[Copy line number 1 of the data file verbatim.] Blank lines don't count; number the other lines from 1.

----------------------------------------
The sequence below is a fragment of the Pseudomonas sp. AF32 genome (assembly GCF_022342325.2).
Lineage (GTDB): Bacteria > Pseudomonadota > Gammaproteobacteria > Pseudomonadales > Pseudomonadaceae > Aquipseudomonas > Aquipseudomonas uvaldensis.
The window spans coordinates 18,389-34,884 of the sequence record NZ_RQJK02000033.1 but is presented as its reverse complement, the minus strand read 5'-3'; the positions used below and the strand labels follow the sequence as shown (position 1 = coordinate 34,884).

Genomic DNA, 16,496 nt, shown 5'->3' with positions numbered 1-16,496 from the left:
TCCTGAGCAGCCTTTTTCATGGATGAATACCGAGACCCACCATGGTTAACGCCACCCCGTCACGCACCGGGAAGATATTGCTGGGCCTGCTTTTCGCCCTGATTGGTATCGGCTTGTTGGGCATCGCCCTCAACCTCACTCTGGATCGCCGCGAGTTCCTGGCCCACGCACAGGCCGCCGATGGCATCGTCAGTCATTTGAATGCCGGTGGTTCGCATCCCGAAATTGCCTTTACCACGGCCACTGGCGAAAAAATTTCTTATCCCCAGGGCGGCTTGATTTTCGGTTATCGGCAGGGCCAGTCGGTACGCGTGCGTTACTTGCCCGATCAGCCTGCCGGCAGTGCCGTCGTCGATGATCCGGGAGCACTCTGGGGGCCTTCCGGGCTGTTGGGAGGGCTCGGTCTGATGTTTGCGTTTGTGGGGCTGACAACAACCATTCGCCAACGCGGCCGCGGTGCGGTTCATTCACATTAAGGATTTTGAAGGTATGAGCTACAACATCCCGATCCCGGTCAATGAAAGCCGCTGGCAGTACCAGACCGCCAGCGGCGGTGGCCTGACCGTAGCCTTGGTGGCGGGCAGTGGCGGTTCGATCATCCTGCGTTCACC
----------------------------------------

The sequence below is a fragment of the Pseudomonas sp. AF32 genome (assembly GCF_022342325.2).